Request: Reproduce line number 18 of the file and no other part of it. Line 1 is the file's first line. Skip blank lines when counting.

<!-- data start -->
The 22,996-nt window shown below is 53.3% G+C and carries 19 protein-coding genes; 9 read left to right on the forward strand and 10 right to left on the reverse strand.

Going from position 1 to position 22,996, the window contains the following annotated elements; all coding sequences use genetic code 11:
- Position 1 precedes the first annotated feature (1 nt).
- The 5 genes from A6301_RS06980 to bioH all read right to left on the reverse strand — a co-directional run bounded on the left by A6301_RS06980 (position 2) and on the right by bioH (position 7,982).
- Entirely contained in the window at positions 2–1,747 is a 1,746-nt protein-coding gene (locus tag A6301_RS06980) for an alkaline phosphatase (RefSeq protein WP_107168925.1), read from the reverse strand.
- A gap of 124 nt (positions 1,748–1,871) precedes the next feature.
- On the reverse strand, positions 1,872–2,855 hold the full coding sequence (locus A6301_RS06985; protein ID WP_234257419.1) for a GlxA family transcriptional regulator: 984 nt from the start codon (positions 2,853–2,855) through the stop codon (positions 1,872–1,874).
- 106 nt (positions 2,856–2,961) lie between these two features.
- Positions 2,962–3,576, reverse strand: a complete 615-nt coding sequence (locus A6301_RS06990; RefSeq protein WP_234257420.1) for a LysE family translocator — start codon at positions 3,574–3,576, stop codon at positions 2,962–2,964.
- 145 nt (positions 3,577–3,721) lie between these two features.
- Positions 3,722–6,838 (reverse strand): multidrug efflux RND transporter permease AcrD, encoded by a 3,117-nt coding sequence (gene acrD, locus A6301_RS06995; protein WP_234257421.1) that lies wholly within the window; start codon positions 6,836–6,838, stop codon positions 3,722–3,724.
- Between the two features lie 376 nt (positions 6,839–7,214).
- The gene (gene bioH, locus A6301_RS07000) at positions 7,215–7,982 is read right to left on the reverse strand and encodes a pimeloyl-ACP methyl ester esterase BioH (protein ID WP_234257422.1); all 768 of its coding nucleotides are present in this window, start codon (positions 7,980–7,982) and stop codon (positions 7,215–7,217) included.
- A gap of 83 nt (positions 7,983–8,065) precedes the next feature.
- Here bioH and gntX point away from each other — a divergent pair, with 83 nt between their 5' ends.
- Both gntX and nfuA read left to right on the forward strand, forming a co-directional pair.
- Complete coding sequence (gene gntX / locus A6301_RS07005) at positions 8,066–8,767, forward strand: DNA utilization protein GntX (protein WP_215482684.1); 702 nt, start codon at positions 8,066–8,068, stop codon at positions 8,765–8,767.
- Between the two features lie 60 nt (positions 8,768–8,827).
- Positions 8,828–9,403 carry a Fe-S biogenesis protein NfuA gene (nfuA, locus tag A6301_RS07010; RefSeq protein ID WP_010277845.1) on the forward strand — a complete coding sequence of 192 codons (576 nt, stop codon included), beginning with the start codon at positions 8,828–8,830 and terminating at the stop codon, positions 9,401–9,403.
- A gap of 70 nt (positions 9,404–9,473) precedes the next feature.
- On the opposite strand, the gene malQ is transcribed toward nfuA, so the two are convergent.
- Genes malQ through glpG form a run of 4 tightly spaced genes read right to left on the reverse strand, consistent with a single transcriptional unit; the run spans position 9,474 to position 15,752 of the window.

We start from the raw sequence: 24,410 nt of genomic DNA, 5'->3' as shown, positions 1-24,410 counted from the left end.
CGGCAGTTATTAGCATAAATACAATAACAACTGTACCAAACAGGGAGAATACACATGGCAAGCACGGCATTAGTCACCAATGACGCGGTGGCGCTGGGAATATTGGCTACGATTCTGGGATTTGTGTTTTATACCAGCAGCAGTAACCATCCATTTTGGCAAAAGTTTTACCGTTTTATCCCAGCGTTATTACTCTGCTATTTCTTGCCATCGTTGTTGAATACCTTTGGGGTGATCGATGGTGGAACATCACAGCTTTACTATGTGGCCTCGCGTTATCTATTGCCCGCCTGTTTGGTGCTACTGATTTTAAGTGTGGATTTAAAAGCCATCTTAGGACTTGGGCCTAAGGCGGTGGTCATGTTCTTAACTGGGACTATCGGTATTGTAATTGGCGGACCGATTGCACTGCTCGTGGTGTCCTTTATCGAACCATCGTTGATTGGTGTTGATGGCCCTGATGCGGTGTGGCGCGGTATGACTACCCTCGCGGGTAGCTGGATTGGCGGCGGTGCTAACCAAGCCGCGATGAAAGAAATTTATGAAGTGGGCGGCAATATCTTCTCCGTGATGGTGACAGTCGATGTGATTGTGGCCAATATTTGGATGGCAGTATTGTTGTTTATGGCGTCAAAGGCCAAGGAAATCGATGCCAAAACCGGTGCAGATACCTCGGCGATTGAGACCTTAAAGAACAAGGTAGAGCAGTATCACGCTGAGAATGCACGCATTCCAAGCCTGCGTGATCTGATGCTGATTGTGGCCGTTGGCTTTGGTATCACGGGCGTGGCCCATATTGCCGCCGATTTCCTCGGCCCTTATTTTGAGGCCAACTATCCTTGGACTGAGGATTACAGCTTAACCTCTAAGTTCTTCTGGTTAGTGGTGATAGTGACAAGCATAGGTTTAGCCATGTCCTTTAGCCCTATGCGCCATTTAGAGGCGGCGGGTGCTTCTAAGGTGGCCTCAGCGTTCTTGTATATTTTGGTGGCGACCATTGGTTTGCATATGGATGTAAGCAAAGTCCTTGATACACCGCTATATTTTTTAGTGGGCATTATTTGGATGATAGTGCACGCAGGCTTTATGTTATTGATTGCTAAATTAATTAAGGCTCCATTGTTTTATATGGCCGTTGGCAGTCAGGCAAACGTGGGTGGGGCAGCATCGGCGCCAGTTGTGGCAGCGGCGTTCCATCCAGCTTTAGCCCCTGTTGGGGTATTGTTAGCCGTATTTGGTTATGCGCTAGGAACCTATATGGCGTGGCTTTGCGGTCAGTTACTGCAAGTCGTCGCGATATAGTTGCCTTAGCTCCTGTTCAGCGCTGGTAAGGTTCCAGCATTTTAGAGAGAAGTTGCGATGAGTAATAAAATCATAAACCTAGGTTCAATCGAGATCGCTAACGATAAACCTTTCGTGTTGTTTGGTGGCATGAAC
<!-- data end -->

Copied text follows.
- Between the two features lie 60 nt (positions 8,768–8,827).